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January 09, 2005



Yeah, I have to love these parents who think that somehow the parents should be so pure. I don't think I've known a Catholic school to turn away a tuition-paying student for reasons other than severe disciplinary issues. I fully expect my divorced sister to be able to enroll her son in Catholic school should she move here to New York (he's autistic, and the Catholic-school method is a great fit for him); I also know many, many Jewish, Protestant and Hindu folks who attended Catholic school because it was the best option. So gay parents? Riiiiiight.


I had several friends who went to Catholic school whose parents weren't Catholic at all, and as such were agnostic and/or in open violation of numerous Catholic rules (notably birth control; I didn't have any friends with more two children in their family). It was always my understanding that such a practice was entirely ordinary. Changing the rules to pick on gay people is bad enough, changing the rules to pick on gay people's children is downright shameful. This seems like about the most clearcut case of bigotry hiding behind theology I've ever seen. I'd actually like to hear this parents group defend their position, as it seems utterly indefensible to me.


"Why on earth would you send your sons to school in an environment where your children are very likely to be taught that their parents' relationship is unnatural and sinful? "

As someone who attended Catholic school for a decade despite the fact that my family was outright nonreligious, the reasoning was obvious: Catholic schools' tuition often cost a fraction of other private schools. Since the parents decided against Costa Mesa's public system for whatever reason, they could pay $3,100 for St. John the Baptist --- or about $9,000 for the nearby nonreligious Page Private school.

And although the recent uproar has certainly emphasized the so-called-"sinful" nature of their parents' relationship, my experience with Catholic school seemed to mention nothing about personal lifestyle. Instead, it was a typical elementary school that strangely excelled in testing beyond even the public school across the street. We merely happened to have a daily class about Jesus, whom we studied like so many other history lessons -- a class of great interest to our young Monterey Park student body, which was roughly 85% Buddhist!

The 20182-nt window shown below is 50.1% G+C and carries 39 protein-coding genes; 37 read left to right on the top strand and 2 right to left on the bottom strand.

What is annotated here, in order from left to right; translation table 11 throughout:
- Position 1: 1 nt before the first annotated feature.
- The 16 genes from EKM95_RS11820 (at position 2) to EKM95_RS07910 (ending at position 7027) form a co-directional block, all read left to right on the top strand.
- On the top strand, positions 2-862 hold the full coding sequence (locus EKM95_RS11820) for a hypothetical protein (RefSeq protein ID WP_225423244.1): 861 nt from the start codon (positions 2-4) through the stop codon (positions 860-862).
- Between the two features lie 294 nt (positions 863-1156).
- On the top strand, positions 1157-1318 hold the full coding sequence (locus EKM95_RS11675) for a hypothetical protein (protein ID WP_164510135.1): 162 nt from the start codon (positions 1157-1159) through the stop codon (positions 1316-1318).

My parents considered sending me to a Catholic high school, even though we were extremely nonreligious, because I'd had such a miserable experience in the public middle school. I think they were hoping for a more orderly and protective environment than the public schools offered.

I think that secularists often don't just deny religion, but relegate it to an unimportant corner of life. So even though the school included some religious education, we were like, oh well, whatever. As the theologians might put it, we accepted modernity's compartmentilization of religion into a "spiritual" sphere apart from the rest of life. I imagine the gay couple might have been doing the same thing.


I grew up in Catholic schools in NYC, and the reason was very simple- the public schools sucked. Catrholic schools were 1/3 the cost of the non-religious private schools, and I ended up with a full scholarship to a Catholic high school, so that ended up free, too. (My family does happen to be Catholic, but I remember the primary reason for Catholic school being education, not religion.)


This may have no bearing on the Orange County case, but it may provide insight to people's reaction to it:


"Yes, school choice proposals includes parochial schools, but I know at least some Catholic school veterans who tell me that, unlike at many public schools, gay baiting and bashing simply would not have been tolerated at their alma mater, regardless of the Church's teachings about sexuality. Richard Sincere of Gays and Lesbians for Individual Liberty (GLIL), a libertarian gay group, says his all-male Catholic school was a far cry from the hate-and-fear-filled hallways of Columbine High. In fact, demonstrating respect for fellow students was ingrained and fostered by the faculty on a daily basis, with an affirmative attempt on the part of administrators to make sure different sorts of students mixed with each other, so jocks worked on the school play and musicians assisted the basketball coach."

There are many misconceptions about how various religious traditionalists treat people with whom they disagree.


Yeah, Catholic schools in this country evolved as an alternative to the private-school system only open to WASPs; as recently as the late 1950s, my uncle was rejected from several medical schools because they'd already filled their "Catholic quota." Georgetown is now considered a very good school, only incidentally a Jesuit school, but way back when, it was the only way for Catholics like my grandfather to get a good education.

Odd, considering the Jesuits were the ones who branded Galileo a heretic.

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